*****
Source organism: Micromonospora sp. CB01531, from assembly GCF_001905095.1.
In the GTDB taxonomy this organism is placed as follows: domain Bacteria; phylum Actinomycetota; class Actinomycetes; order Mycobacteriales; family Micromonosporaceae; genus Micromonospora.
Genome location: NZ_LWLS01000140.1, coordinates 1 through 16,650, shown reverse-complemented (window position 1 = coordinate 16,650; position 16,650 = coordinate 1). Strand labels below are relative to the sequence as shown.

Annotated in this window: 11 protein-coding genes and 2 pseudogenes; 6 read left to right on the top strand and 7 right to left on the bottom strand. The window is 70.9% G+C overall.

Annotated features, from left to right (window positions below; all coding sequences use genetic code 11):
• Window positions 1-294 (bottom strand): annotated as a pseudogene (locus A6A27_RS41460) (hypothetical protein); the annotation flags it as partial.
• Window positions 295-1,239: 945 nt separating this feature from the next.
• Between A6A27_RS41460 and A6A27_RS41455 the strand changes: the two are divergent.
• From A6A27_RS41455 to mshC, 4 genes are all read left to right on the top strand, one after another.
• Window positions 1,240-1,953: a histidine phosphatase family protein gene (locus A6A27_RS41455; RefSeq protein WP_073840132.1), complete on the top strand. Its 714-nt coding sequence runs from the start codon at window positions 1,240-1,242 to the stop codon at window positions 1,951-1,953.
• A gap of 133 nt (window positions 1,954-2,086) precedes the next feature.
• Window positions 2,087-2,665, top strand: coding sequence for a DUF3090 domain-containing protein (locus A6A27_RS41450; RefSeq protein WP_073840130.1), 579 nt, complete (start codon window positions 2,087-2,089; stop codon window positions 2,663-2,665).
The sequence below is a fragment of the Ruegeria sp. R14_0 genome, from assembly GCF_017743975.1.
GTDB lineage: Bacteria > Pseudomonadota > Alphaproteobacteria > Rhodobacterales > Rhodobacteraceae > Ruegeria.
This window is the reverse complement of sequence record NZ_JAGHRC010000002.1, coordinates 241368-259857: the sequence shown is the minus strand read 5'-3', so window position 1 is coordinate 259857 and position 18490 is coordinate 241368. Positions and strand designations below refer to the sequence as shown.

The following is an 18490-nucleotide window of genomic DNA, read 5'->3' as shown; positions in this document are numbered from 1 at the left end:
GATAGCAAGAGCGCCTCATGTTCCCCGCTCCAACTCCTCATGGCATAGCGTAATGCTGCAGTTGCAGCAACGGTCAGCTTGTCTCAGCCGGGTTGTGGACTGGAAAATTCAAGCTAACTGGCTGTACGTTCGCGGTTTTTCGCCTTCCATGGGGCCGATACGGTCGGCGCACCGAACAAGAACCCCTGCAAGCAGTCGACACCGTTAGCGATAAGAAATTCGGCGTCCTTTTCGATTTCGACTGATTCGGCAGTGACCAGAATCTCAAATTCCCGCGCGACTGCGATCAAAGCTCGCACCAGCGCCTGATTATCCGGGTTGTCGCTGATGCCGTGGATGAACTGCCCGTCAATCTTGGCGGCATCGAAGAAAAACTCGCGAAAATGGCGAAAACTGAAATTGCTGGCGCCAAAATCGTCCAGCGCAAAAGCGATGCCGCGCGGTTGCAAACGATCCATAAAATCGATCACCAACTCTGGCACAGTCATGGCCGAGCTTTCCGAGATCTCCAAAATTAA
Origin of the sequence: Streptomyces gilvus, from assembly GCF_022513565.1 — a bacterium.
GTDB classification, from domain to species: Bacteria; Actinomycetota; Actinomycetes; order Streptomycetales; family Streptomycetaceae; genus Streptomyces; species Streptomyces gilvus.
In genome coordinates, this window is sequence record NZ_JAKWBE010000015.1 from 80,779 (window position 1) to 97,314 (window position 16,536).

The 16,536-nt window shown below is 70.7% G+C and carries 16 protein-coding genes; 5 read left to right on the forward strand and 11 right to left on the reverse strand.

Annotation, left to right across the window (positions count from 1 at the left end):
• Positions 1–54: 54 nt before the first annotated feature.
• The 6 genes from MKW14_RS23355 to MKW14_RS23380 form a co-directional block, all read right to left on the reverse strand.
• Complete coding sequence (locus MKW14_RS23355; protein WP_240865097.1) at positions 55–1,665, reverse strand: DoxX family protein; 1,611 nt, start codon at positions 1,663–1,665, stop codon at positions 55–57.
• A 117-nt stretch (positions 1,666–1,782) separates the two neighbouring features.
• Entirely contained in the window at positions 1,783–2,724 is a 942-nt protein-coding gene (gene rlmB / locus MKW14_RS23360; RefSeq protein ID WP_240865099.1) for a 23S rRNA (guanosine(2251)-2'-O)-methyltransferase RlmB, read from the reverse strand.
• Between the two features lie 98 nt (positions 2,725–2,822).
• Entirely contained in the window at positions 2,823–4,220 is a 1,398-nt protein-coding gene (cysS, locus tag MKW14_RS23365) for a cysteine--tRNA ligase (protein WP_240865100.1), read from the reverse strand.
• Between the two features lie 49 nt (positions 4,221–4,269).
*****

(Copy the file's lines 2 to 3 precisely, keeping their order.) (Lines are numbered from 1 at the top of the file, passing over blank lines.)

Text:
In the GTDB taxonomy this organism is placed as follows: domain Bacteria; phylum Actinomycetota; class Actinomycetes; order Mycobacteriales; family Micromonosporaceae; genus Micromonospora.
Genome location: NZ_LWLS01000140.1, coordinates 1 through 16,650, shown reverse-complemented (window position 1 = coordinate 16,650; position 16,650 = coordinate 1). Strand labels below are relative to the sequence as shown.